No, seriously, where did it go? I swear to the heavens above it only feels like I’ve been in this semester for a month, maybe a month and a half. And now it’s gone! I gotta say, it doesn’t make me look forward to what’s going to happen next semester—the semester I graduate and have to get a job, by the way—because it’s probably going to go by in the space of about four days.

Meanwhile, I feel like I haven’t done nearly as much as I wanted to do this semester. I’ve worked a part time job, worked on projects, studied, had a couple of free days with my friends… that’s about it.

I wrote my Unit 2 tap essay about this phenomenon, where the college students of today are expected to do increasingly more things with their time while having less time to do it in. We’re still seen as these fun, carefree young people by the mainstream media. We’re seen as having enough free time to hang out at bars all the time, have parties, have a dozen relationships begin and fail, create a wonderful blossoming social life, yeah…

Not so much. After spending all day at classes and work and then studying, I pass out on the floor. Rich and varied social life? Gimme a break. Certainly I could have a wonderful social life filled with fun and free time if I didn’t have to try to cram too many classes and work and internships and clubs because today you need that much stuff on your resume to succeed. (Well, I suppose I might be exaggerating on all fronts, but I think I’ve made my point by now).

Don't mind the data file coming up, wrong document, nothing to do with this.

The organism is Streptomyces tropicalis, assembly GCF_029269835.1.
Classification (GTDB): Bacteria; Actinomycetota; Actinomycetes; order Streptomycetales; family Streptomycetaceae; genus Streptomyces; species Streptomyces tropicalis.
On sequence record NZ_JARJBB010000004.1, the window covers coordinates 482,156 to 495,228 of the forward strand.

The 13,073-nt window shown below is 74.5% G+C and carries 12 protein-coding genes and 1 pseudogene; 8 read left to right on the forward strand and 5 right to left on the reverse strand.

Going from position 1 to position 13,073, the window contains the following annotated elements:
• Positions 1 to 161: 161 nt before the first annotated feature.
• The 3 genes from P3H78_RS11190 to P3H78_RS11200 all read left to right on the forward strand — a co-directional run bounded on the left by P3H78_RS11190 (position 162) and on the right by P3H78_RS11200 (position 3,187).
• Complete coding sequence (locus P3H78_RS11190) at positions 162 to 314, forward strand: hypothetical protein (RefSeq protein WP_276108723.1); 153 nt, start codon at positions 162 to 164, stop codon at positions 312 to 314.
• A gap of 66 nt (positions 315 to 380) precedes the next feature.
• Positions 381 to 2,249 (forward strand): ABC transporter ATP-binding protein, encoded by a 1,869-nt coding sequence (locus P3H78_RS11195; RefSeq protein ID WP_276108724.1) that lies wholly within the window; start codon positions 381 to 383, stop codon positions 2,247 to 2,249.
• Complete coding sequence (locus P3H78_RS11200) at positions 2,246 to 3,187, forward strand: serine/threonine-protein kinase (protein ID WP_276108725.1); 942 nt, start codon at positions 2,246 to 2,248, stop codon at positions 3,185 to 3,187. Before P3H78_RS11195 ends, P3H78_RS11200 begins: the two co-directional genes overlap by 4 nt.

But I just wish my family would stop telling me I need to loosen up. Spend less time worrying about studying and get out there and meet more people. That’s not what college is like anymore. At least not for me or any students like me.

College is the best time of a person’s life?

I surely hope not. I mean yeah, VT has been great. But I would hope that after I graduate and struggle and finally land myself some sort of job where I make some form of money, that I would be able to have more of a real life. I would hope that a real professional life—which would ideally include having at least one night a week to spend with people I like without having to worry about studying for a test of finishing a paper—would be more fulfilling than scrambling around in the land of 5-page-papers.